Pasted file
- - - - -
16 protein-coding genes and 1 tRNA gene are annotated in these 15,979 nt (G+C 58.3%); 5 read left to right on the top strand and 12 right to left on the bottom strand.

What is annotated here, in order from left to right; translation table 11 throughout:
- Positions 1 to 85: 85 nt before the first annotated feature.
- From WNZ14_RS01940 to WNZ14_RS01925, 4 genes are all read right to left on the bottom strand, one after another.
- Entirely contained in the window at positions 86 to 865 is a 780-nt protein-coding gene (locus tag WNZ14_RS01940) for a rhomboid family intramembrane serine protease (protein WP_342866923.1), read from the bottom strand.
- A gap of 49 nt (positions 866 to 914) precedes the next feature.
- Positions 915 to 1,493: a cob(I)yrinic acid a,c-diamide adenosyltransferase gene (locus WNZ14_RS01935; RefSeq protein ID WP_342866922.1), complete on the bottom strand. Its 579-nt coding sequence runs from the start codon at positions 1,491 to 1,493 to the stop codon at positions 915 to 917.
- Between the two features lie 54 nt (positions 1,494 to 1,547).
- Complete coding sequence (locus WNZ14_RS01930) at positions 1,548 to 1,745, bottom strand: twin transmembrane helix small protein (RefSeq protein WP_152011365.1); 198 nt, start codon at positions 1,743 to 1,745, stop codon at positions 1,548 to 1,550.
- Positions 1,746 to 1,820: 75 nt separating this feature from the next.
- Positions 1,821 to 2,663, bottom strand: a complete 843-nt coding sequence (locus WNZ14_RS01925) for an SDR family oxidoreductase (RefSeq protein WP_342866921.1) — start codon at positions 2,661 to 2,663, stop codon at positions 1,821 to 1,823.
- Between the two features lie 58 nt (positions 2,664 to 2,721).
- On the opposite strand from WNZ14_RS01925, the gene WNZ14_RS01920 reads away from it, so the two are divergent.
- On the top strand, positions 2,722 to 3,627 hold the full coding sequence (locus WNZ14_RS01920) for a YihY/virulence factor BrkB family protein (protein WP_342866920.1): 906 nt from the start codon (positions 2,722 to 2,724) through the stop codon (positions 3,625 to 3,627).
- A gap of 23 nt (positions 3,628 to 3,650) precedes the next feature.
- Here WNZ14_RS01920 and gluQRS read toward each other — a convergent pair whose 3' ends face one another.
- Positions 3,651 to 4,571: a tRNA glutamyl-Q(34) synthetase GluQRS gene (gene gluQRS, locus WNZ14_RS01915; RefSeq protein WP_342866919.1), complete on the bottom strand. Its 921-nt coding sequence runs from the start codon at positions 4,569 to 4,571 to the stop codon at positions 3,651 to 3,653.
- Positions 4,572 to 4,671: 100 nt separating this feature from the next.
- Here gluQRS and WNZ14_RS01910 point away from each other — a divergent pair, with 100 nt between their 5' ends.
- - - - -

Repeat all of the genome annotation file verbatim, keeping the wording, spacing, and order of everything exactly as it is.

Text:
16 protein-coding genes and 1 tRNA gene are annotated in these 15,979 nt (G+C 58.3%); 5 read left to right on the top strand and 12 right to left on the bottom strand.

What is annotated here, in order from left to right; translation table 11 throughout:
- Positions 1 to 85: 85 nt before the first annotated feature.
- From WNZ14_RS01940 to WNZ14_RS01925, 4 genes are all read right to left on the bottom strand, one after another.
- Entirely contained in the window at positions 86 to 865 is a 780-nt protein-coding gene (locus tag WNZ14_RS01940) for a rhomboid family intramembrane serine protease (protein WP_342866923.1), read from the bottom strand.
- A gap of 49 nt (positions 866 to 914) precedes the next feature.
- Positions 915 to 1,493: a cob(I)yrinic acid a,c-diamide adenosyltransferase gene (locus WNZ14_RS01935; RefSeq protein ID WP_342866922.1), complete on the bottom strand. Its 579-nt coding sequence runs from the start codon at positions 1,491 to 1,493 to the stop codon at positions 915 to 917.
- Between the two features lie 54 nt (positions 1,494 to 1,547).
- Complete coding sequence (locus WNZ14_RS01930) at positions 1,548 to 1,745, bottom strand: twin transmembrane helix small protein (RefSeq protein WP_152011365.1); 198 nt, start codon at positions 1,743 to 1,745, stop codon at positions 1,548 to 1,550.
- Positions 1,746 to 1,820: 75 nt separating this feature from the next.
- Positions 1,821 to 2,663, bottom strand: a complete 843-nt coding sequence (locus WNZ14_RS01925) for an SDR family oxidoreductase (RefSeq protein WP_342866921.1) — start codon at positions 2,661 to 2,663, stop codon at positions 1,821 to 1,823.
- Between the two features lie 58 nt (positions 2,664 to 2,721).
- On the opposite strand from WNZ14_RS01925, the gene WNZ14_RS01920 reads away from it, so the two are divergent.
- On the top strand, positions 2,722 to 3,627 hold the full coding sequence (locus WNZ14_RS01920) for a YihY/virulence factor BrkB family protein (protein WP_342866920.1): 906 nt from the start codon (positions 2,722 to 2,724) through the stop codon (positions 3,625 to 3,627).
- A gap of 23 nt (positions 3,628 to 3,650) precedes the next feature.
- Here WNZ14_RS01920 and gluQRS read toward each other — a convergent pair whose 3' ends face one another.
- Positions 3,651 to 4,571: a tRNA glutamyl-Q(34) synthetase GluQRS gene (gene gluQRS, locus WNZ14_RS01915; RefSeq protein WP_342866919.1), complete on the bottom strand. Its 921-nt coding sequence runs from the start codon at positions 4,569 to 4,571 to the stop codon at positions 3,651 to 3,653.
- Positions 4,572 to 4,671: 100 nt separating this feature from the next.
- Here gluQRS and WNZ14_RS01910 point away from each other — a divergent pair, with 100 nt between their 5' ends.